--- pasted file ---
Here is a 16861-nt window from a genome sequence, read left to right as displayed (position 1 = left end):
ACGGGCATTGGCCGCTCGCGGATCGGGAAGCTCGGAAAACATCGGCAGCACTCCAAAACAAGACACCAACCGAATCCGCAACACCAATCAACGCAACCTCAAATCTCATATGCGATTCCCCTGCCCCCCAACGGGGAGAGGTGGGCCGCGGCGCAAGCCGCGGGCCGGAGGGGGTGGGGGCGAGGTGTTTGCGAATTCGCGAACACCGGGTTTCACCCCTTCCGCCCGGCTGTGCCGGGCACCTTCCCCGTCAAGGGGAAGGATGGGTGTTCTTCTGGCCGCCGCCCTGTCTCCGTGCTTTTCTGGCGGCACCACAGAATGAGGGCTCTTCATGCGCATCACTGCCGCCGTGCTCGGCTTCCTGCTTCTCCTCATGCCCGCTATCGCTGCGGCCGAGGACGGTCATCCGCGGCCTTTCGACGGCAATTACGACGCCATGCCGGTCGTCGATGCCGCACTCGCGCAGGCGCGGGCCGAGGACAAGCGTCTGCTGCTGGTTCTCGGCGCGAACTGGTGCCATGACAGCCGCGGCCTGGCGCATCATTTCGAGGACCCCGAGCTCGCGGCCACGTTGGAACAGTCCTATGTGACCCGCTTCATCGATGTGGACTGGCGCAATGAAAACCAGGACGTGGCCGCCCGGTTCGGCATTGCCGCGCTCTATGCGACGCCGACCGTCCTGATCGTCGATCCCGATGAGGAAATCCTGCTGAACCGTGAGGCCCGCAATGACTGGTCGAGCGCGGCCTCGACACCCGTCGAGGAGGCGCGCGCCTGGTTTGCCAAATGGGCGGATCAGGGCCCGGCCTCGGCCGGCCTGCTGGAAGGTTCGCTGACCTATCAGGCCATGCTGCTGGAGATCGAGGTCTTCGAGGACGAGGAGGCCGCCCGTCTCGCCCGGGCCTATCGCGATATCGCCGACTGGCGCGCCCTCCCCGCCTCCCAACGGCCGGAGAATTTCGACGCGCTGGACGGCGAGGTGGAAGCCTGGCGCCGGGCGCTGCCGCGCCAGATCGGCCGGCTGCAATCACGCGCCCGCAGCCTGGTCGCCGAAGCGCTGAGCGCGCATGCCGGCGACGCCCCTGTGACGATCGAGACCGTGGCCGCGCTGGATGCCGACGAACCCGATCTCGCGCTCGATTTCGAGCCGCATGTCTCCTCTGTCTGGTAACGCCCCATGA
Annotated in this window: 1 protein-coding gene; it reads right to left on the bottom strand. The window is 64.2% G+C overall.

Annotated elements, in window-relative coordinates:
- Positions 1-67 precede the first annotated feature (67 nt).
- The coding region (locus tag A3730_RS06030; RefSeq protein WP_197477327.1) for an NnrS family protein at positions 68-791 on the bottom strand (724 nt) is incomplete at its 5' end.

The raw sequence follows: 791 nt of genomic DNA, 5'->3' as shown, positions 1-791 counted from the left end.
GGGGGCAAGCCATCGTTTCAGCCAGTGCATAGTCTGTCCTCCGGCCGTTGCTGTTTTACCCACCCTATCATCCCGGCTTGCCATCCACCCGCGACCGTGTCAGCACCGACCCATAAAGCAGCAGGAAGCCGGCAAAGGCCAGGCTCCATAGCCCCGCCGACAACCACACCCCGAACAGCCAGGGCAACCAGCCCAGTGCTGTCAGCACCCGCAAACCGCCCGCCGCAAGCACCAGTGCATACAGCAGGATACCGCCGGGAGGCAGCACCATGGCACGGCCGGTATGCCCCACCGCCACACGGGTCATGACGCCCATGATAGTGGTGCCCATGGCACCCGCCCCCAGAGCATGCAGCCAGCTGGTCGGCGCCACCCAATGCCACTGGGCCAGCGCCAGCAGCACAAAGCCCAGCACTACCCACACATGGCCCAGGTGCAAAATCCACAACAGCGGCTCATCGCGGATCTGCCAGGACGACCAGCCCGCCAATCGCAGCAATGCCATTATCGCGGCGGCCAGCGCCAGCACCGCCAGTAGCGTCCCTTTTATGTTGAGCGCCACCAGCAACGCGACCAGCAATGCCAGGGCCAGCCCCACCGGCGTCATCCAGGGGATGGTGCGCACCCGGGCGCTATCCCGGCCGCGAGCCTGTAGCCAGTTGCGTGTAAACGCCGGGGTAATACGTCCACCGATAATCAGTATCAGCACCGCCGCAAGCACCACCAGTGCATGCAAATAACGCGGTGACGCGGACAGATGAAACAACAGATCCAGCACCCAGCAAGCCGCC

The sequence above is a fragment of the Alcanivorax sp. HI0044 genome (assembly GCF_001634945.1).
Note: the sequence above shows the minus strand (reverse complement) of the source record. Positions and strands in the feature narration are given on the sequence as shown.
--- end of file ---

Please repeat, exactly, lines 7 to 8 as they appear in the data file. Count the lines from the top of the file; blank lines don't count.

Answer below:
The raw sequence follows: 791 nt of genomic DNA, 5'->3' as shown, positions 1-791 counted from the left end.
GGGGGCAAGCCATCGTTTCAGCCAGTGCATAGTCTGTCCTCCGGCCGTTGCTGTTTTACCCACCCTATCATCCCGGCTTGCCATCCACCCGCGACCGTGTCAGCACCGACCCATAAAGCAGCAGGAAGCCGGCAAAGGCCAGGCTCCATAGCCCCGCCGACAACCACACCCCGAACAGCCAGGGCAACCAGCCCAGTGCTGTCAGCACCCGCAAACCGCCCGCCGCAAGCACCAGTGCATACAGCAGGATACCGCCGGGAGGCAGCACCATGGCACGGCCGGTATGCCCCACCGCCACACGGGTCATGACGCCCATGATAGTGGTGCCCATGGCACCCGCCCCCAGAGCATGCAGCCAGCTGGTCGGCGCCACCCAATGCCACTGGGCCAGCGCCAGCAGCACAAAGCCCAGCACTACCCACACATGGCCCAGGTGCAAAATCCACAACAGCGGCTCATCGCGGATCTGCCAGGACGACCAGCCCGCCAATCGCAGCAATGCCATTATCGCGGCGGCCAGCGCCAGCACCGCCAGTAGCGTCCCTTTTATGTTGAGCGCCACCAGCAACGCGACCAGCAATGCCAGGGCCAGCCCCACCGGCGTCATCCAGGGGATGGTGCGCACCCGGGCGCTATCCCGGCCGCGAGCCTGTAGCCAGTTGCGTGTAAACGCCGGGGTAATACGTCCACCGATAATCAGTATCAGCACCGCCGCAAGCACCACCAGTGCATGCAAATAACGCGGTGACGCGGACAGATGAAACAACAGATCCAGCACCCAGCAAGCCGCC